After visiting the Cistern, we decided to do the super touristy double-decker, hop on-hop off, city tour bus! It was such a nice view of the city from the open air deck! We each had head phones so we could listen to the English audio tour guide which enabled us to get so much more out of it than just looking at the beautiful structures. We also got the chance to cross over the main bridge that transports the citizens from the Europe to Asia side! Being on two different continents in a matter of minutes was pretty cool.

We hopped off the bus in Taksim Square. This may sound familiar to you because it’s the area where
Connecting Europe to Asia!
all the Turkish riots were occurring just weeks ago. All has passed now, and it’s a lovely area with a beautiful park, loss of cafes and restaurants, and shopping. We ate lunch and just walked around enjoying the sites and sounds of a different area than where we were staying.

We had a wonderful three full days in Istanbul! The city is so rich with culture and history! It's incredibly clean and we felt very safe. The people were nice and always willing to strike up a conversation. Turkey is a place I would love to return to. There is so much to see here outside of the bustling city of Istanbul and I know we only scratched the surface! 
Inside the entry to Hagia Sophia

On the Bosphorus boat tour

Saturday, August 24, 2013

Farewell Korea

I write this reflection sitting at a hotel in Seoul the night before we officially leave Korea for our European adventure. The feeling is bittersweet.  Andrew and I feel that a piece of us will always be in Korea. Between the year we spent in Ulsan and the year in Pohang, we both did so much growing up. We learned about ourselves in ways that only traveling can teach you. The cultural situations we exposed ourselves to helped us to grow professionally, but more importantly, it helped us to grow as human beings and citizens of the world.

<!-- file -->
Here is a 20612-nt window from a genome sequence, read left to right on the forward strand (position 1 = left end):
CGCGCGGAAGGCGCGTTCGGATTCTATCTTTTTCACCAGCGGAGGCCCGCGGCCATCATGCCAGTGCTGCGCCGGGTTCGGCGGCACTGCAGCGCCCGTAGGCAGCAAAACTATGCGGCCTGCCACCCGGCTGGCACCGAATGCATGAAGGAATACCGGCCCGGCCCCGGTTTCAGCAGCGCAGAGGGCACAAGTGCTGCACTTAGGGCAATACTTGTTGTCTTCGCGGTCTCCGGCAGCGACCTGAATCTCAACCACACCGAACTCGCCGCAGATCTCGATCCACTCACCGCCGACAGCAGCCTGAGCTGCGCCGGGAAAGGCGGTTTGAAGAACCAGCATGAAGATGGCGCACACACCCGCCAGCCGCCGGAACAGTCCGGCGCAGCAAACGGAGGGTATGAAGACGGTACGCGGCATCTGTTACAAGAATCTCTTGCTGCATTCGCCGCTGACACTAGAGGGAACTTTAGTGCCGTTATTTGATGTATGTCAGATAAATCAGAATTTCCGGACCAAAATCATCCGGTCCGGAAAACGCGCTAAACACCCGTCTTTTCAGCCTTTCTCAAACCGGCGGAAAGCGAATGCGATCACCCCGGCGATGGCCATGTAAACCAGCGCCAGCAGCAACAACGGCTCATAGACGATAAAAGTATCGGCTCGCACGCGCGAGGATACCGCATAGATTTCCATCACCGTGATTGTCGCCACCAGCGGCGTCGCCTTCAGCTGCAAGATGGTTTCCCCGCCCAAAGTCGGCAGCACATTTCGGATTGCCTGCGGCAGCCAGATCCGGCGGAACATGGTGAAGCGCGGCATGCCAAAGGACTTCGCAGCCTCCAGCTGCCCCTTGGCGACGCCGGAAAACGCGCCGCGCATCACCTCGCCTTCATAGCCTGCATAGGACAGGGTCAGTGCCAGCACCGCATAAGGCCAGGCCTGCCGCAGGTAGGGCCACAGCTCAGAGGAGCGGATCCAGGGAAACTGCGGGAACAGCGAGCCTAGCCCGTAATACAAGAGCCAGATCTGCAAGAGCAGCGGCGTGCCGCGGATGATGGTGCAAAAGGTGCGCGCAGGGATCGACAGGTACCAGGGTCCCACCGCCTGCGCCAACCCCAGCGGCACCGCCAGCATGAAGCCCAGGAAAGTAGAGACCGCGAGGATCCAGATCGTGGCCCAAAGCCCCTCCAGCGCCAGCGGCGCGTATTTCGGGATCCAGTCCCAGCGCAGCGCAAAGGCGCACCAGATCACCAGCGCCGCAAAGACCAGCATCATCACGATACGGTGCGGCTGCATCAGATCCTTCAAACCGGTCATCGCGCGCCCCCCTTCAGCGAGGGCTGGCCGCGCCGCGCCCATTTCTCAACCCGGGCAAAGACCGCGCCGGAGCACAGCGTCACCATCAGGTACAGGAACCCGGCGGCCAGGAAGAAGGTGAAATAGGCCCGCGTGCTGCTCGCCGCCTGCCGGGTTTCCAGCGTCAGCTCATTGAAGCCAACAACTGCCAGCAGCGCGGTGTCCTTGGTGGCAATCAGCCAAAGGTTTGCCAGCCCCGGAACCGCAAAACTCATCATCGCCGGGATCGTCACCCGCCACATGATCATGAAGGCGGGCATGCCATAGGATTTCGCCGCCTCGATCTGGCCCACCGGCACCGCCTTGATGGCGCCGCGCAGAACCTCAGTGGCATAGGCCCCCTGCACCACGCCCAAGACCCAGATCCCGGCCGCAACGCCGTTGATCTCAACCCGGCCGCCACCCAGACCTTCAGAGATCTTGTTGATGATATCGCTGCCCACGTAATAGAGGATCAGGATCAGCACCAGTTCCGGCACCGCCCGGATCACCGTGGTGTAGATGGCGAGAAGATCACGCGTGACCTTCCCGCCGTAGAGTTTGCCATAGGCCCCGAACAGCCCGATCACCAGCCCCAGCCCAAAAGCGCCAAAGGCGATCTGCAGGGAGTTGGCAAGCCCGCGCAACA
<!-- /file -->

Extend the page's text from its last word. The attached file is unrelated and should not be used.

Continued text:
I had tears in my eyes as the taxi drove us away from our humble Pohang home, and we both couldn’t help but laugh when we thought about the first night we spent here back in August of 2012. We were literally dropped off to an apartment that had a single bed and nothing else. We had no food, water, toilet paper, bedding….nothing! We were so frustrated and then we were told, “School starts tomorrow, see you in the morning,” That first morning we woke up with kinked necks as we slept on sweatshirts as pillows; and to the sound of our first experience with a typhoon. Remember the whole shower cap thing? Ugh…that was our welcome to Pohang.

As the weeks went by, we grew to love this city and the people we were blessed to have met. We both made some really great friends from all different parts of the world making it that much harder to leave. It’s crazy to think that people from all walks of life are just PEOPLE! We all want the same things and strive for similar goals no matter our backgrounds.